Andrew Card: I whispered into the president's ear, "America is under attack."
In the flashback it shows then-US president George W Bush listening as chief of staff Andrew Card tells him a second plane has hit the World Trade Center. Bush was reading with a group of children at the Emma E Booker Elementary School in Sarasota, Florida, at the time of the attack on 11 September 2001.
This is a scene from the Netflix docuseries 'Turning Point: 9/11 and the War on Terror', which takes a deeper look into the event that changed the world in many ways 20 years ago.
Directed by Brian Knappenberger, the series documents the 9/11 terrorist attacks on the US, from the perspective of Al-Qaeda's roots in the 1980s to America's forceful response - both at home and abroad.
The series features five episodes and each episode features a wide range of interviews with survivors of the attack - US officials, former CIA members and veterans, as well as soldiers in the Afghanistan National Army, Taliban commanders and Afghan officials, warlords and civilians.
However, what the show fails to portray is how the people who lost their loved ones during the attack are still suffering, what the soldiers are going through or what social reform the US was actually able to do in Afghanistan.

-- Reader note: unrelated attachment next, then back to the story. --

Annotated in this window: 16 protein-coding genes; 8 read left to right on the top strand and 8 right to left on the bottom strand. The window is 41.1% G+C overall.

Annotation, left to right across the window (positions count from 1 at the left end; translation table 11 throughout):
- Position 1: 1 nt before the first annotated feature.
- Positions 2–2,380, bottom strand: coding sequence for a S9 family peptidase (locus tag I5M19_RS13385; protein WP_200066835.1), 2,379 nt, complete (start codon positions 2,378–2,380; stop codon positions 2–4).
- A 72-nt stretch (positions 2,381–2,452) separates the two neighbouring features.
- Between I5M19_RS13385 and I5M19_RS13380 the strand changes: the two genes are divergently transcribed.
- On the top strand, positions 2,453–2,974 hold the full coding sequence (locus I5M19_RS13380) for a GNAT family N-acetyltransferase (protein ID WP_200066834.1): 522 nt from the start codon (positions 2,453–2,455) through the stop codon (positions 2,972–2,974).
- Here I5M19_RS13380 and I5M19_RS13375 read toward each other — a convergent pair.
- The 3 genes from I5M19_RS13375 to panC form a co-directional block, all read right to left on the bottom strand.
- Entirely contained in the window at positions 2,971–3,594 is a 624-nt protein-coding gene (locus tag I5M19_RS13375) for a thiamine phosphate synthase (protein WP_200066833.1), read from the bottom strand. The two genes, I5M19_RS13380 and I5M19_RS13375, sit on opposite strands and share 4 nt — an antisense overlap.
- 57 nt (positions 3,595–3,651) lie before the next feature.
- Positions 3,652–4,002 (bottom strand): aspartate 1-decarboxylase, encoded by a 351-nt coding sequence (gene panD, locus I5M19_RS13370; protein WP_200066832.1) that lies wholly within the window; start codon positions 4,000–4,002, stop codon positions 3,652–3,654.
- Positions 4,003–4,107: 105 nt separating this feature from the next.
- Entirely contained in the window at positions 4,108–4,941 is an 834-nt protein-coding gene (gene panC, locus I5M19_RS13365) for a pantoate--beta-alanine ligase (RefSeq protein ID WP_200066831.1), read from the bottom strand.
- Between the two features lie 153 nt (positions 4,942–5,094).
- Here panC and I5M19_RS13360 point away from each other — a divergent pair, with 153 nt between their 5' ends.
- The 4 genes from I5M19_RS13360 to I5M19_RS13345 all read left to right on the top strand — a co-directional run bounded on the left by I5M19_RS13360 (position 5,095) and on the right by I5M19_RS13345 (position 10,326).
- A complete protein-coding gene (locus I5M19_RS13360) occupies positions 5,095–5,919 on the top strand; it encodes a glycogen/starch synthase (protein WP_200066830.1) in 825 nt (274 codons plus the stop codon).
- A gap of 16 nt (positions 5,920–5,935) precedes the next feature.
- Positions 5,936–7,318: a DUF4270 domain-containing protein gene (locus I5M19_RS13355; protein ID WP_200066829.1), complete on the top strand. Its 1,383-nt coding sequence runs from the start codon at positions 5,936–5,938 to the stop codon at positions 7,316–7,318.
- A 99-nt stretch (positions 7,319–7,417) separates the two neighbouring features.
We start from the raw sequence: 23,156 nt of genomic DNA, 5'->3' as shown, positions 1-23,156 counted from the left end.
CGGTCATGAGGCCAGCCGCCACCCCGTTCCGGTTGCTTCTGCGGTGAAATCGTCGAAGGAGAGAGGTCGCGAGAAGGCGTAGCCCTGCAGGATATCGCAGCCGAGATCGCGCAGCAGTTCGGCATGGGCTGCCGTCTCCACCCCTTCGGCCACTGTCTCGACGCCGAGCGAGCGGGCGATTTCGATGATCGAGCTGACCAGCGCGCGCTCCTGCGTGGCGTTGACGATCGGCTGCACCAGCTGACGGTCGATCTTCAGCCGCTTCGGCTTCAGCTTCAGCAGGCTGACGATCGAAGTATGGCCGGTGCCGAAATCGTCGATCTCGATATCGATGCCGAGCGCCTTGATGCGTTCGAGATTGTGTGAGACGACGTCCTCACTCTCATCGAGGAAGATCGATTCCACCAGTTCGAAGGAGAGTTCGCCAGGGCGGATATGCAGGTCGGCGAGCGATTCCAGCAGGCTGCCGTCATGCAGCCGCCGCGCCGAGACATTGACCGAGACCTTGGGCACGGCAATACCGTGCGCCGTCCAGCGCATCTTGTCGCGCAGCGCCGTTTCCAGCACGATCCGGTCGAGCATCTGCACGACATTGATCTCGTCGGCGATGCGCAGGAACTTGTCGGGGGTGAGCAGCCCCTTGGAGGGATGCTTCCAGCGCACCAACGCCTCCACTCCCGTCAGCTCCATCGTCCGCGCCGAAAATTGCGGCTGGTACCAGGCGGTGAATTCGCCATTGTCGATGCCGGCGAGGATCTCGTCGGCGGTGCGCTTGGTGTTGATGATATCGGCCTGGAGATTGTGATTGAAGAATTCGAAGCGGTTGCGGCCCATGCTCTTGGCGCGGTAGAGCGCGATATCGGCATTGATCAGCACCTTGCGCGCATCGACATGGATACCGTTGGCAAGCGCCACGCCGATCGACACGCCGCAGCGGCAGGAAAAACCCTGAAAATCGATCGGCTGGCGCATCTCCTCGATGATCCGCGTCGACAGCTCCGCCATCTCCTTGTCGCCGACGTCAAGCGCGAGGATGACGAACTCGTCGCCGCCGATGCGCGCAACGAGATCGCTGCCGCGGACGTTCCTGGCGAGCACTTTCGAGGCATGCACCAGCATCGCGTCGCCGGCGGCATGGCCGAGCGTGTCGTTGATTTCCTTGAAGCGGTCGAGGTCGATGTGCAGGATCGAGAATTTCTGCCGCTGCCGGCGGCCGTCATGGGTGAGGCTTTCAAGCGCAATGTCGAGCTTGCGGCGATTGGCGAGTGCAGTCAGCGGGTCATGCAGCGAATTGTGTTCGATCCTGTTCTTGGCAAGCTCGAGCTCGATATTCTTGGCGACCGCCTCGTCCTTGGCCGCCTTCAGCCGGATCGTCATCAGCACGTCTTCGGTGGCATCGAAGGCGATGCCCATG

In many scenes, the interviews felt dramatised rather than being authentic. Episode 5, 'Graveyard of Empires', raises some sincere questions on collateral damage, US drone strikes and the killing of innocent people.
Hina Rabbani Khan, a member of Parliament of Pakistan took a strong position against the drone strikes and in the documentary, she said, "The drone strikes had collateral damage that ran into thousands. Okay, what do you consider to be a legitimate target? And you know, eventually, if you take out all the fluff of it, it was any male who was over a certain age, and under a certain age, was a good target."
The docuseries portrays explicitly violent scenes of fighting, wounded individuals and war that only highlights the horrors of what the war did to Afghanistan. But it only shows the tip of the iceberg.
The film ends with an important question on finding peace and what it costs to human lives.
This is an average docuseries to recall the distressing memory of the 9/11 attacks and how it changed the world while upholding its relevance even during the recent times in international politics.